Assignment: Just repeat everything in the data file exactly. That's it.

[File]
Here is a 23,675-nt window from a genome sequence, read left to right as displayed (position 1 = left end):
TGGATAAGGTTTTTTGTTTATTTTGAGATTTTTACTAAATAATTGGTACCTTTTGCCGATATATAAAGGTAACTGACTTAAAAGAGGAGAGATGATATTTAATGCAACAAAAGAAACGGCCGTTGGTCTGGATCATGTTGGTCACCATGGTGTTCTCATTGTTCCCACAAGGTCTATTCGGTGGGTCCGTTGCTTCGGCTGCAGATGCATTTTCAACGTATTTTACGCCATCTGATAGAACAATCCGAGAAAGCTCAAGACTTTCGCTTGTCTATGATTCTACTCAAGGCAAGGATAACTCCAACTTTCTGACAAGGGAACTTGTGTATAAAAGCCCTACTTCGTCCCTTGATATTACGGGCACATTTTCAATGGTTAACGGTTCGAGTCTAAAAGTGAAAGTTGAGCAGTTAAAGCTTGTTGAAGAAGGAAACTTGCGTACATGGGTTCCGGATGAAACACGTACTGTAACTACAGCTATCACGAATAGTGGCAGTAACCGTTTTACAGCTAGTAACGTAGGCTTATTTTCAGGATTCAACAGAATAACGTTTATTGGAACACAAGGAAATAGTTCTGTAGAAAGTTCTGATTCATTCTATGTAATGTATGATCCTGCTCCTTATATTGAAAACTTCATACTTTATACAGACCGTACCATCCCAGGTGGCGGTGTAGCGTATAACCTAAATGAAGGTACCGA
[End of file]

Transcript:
Here is a 23,675-nt window from a genome sequence, read left to right as displayed (position 1 = left end):
TGGATAAGGTTTTTTGTTTATTTTGAGATTTTTACTAAATAATTGGTACCTTTTGCCGATATATAAAGGTAACTGACTTAAAAGAGGAGAGATGATATTTAATGCAACAAAAGAAACGGCCGTTGGTCTGGATCATGTTGGTCACCATGGTGTTCTCATTGTTCCCACAAGGTCTATTCGGTGGGTCCGTTGCTTCGGCTGCAGATGCATTTTCAACGTATTTTACGCCATCTGATAGAACAATCCGAGAAAGCTCAAGACTTTCGCTTGTCTATGATTCTACTCAAGGCAAGGATAACTCCAACTTTCTGACAAGGGAACTTGTGTATAAAAGCCCTACTTCGTCCCTTGATATTACGGGCACATTTTCAATGGTTAACGGTTCGAGTCTAAAAGTGAAAGTTGAGCAGTTAAAGCTTGTTGAAGAAGGAAACTTGCGTACATGGGTTCCGGATGAAACACGTACTGTAACTACAGCTATCACGAATAGTGGCAGTAACCGTTTTACAGCTAGTAACGTAGGCTTATTTTCAGGATTCAACAGAATAACGTTTATTGGAACACAAGGAAATAGTTCTGTAGAAAGTTCTGATTCATTCTATGTAATGTATGATCCTGCTCCTTATATTGAAAACTTCATACTTTATACAGACCGTACCATCCCAGGTGGCGGTGTAGCGTATAACCTAAATGAAGGTACCGA